D-I-Why Not foraging fungi mushrooms wild inklings

Magic Mushrooms

🍄💙: Found these blue-tiful mushrooms in a friend’s forest on Sunday. I ID it as a Lactarius indigo. Lactarius are known as “milk mushrooms”, because when cut they “bleed” a milky fluid. And that liquid can be some fantastic colours! Just look at that blue!!

🍄✒️: I brought home a sample mushroom for some ink-speriments. I used the very technical approach of squooshing the mushroom cap and bottling what came out (bottom right). It’s a lovely colour in the vial, though natural inks sometimes don’t dry as vibrant as the source. But I had a feeling this ink might dry the exact colour of a nuthatch. And it did! Soooo…Lactarius nuthatchii? I’ll keep checking back on this little birb to see how the colour holds up over time.

👩‍🔧🎨: If you’re curious about wild inks, I’ll be facilitating a Painting With Plants workshop at the end of September. (Workshop will be held outdoors.) More details to come, but feel free to DM us if you’d like the full info when available!

🎨🌿: Nuthatch is painted with Lactarius indigo, acorns, oak galls, and goldenrod. Detailed with soot ink and a quill pen.

🍄☠️: Friendly reminder not to squoosh mushrooms you don’t know. Ontario also has deadly toxic mushrooms and some are fruiting right now. Squoosh responsibly friends.


foraging fungi mushrooms

Aw shucks, Neil found oyster mushrooms!

Neil went to the woods to cut down buckthorn and found 3 pounds of oyster mushrooms. *3 pounds!*

This is *one* of them. Well, more like a mother mushroom made up of a few. The biggest of his haul were ~20cm each. Some we’ve nommed fresh, but most I’ve dehydrated and popped in the pantry.

He caught a wild mushroom and it was thiiiiiiiiiis big! 🎣🍄

📸🍄: Mood lighting courtesy of holding the mushroom under the light in the range hood. Use what you got. 👍

Hope you’re having a great week folks!


fungi homeMADE homestead mushrooms

Mushroom log comes to FRUITion… 3 year update!

fungi mushrooms

Don’t trust your gut (about mushrooms)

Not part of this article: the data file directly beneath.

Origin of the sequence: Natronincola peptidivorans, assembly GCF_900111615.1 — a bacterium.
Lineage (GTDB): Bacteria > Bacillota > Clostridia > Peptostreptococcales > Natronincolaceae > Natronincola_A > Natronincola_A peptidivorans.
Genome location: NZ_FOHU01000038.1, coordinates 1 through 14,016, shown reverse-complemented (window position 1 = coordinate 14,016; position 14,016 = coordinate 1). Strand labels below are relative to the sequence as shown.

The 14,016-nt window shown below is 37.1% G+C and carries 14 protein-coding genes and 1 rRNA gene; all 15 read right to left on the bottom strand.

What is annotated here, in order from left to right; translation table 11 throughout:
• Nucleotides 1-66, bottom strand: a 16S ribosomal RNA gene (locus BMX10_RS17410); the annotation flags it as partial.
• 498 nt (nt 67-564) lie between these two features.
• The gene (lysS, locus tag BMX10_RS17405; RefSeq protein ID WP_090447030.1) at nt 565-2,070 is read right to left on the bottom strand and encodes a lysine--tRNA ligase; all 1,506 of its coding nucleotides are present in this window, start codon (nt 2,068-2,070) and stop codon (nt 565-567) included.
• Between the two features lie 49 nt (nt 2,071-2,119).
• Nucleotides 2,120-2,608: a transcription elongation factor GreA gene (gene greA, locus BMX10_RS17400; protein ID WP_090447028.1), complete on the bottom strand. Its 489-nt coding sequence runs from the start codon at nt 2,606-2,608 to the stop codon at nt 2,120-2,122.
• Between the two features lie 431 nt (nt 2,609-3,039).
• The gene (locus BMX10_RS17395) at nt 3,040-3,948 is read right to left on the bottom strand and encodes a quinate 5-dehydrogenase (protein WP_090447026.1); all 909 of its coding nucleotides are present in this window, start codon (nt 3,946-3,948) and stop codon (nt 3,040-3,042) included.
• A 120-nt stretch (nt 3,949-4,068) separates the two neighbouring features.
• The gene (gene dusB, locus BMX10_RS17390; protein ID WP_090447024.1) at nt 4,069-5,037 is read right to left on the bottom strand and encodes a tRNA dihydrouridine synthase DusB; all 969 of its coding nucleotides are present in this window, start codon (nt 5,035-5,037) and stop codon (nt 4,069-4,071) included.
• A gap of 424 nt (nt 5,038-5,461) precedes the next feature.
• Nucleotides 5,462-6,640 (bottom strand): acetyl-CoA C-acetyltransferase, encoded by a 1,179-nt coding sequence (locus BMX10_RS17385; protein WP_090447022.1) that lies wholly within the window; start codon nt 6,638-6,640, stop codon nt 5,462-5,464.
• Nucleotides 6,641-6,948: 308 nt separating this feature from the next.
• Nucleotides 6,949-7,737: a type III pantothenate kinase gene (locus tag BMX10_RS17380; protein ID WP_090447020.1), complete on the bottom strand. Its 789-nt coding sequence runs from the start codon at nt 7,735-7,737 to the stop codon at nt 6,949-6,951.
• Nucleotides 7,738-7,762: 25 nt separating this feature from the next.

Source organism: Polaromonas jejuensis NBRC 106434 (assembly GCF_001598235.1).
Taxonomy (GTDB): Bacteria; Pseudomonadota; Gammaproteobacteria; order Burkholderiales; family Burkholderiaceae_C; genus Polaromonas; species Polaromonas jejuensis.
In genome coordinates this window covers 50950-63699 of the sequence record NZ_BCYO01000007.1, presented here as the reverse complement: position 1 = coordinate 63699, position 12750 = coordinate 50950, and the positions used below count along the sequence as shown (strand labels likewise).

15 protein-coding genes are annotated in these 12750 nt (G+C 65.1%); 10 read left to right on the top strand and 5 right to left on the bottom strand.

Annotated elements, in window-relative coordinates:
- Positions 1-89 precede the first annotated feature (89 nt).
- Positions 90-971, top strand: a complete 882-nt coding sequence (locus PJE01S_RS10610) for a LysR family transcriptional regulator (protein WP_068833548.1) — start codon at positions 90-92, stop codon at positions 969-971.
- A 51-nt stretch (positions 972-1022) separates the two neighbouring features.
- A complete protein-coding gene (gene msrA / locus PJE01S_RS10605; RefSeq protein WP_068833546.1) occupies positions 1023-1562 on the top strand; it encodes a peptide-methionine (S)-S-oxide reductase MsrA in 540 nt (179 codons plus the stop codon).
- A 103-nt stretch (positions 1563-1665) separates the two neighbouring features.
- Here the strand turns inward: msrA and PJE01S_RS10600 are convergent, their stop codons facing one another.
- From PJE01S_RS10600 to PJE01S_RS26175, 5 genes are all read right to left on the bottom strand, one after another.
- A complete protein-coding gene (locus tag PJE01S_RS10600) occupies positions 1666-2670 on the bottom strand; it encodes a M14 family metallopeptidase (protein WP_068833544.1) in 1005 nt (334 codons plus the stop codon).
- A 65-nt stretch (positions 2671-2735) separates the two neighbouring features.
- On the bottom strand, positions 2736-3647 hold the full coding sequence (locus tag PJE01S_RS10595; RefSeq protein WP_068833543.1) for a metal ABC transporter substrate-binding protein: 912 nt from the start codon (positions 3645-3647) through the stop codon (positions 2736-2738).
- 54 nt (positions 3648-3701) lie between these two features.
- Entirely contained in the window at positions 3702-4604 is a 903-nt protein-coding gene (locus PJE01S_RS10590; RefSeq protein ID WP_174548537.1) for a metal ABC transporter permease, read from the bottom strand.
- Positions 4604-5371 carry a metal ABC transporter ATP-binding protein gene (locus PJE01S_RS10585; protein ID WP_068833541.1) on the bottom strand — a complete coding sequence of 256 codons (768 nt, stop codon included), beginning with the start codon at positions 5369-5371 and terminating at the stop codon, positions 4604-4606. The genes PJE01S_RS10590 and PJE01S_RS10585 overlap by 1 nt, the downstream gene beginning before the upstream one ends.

I don’t trust my gut.

🧠: I mean, my gut is wonderful. And it has a lot of essential and often critical information to share with the group. But it also has a pact with my brain to run their decisions past each other.

🤪: Because when it comes to mushrooms, my gut might be hungry, and therefore not thinking straight.

🍄🌳: I came across these mushrooms in the woods a while ago. They are quite a bit like the oyster mushrooms that grow nearby, but my gut said they weren’t oysters.

🤪🍽️: The next time I walked by, my gut had changed its mind. Y’know what, it said, our regular oyster mushroom tree might be spent. And maybe these *are* oyster mushrooms, and just don’t look like what you’re used to? You don’t have your books with you, maybe there’s some variation or exception you’re not remembering… So I was like, okay gut, let’s settle this. And I brought one back to the house for spore printing. Tag brain, you’re up.

🍄⏳: The photo in the centre of the top row, and the large photo beneath, are the same mushroom. *Exactly* the same mushroom. One day later, but now having released its spores to paper. Oyster mushrooms have a white spore print. And while colour perception varies from person to person, I think we can all agree these spores do not look like newly fallen snow. They don’t even look like snow that’s fallen on a gritty city street, been driven over for several days, and is now compacted in the gutter with bits of asphalt in it. This here, this is a brown spore print.